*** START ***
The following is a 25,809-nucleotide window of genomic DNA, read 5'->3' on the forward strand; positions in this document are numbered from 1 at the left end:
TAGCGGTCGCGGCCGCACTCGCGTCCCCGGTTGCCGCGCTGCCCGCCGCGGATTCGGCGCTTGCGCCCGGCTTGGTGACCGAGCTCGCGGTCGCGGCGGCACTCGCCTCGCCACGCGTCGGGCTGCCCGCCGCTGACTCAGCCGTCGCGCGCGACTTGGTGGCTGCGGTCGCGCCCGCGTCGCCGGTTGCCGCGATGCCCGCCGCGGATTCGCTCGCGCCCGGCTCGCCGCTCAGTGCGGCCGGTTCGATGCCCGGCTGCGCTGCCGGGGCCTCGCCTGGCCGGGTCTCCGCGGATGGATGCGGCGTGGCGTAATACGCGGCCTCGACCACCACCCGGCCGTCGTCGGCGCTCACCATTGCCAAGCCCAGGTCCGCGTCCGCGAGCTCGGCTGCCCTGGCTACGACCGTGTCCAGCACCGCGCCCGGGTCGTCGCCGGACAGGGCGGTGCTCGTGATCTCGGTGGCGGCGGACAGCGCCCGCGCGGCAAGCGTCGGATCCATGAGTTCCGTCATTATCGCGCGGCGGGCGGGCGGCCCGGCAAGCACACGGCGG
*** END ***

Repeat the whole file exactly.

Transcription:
The following is a 25,809-nucleotide window of genomic DNA, read 5'->3' on the forward strand; positions in this document are numbered from 1 at the left end:
TAGCGGTCGCGGCCGCACTCGCGTCCCCGGTTGCCGCGCTGCCCGCCGCGGATTCGGCGCTTGCGCCCGGCTTGGTGACCGAGCTCGCGGTCGCGGCGGCACTCGCCTCGCCACGCGTCGGGCTGCCCGCCGCTGACTCAGCCGTCGCGCGCGACTTGGTGGCTGCGGTCGCGCCCGCGTCGCCGGTTGCCGCGATGCCCGCCGCGGATTCGCTCGCGCCCGGCTCGCCGCTCAGTGCGGCCGGTTCGATGCCCGGCTGCGCTGCCGGGGCCTCGCCTGGCCGGGTCTCCGCGGATGGATGCGGCGTGGCGTAATACGCGGCCTCGACCACCACCCGGCCGTCGTCGGCGCTCACCATTGCCAAGCCCAGGTCCGCGTCCGCGAGCTCGGCTGCCCTGGCTACGACCGTGTCCAGCACCGCGCCCGGGTCGTCGCCGGACAGGGCGGTGCTCGTGATCTCGGTGGCGGCGGACAGCGCCCGCGCGGCAAGCGTCGGATCCATGAGTTCCGTCATTATCGCGCGGCGGGCGGGCGGCCCGGCAAGCACACGGCGG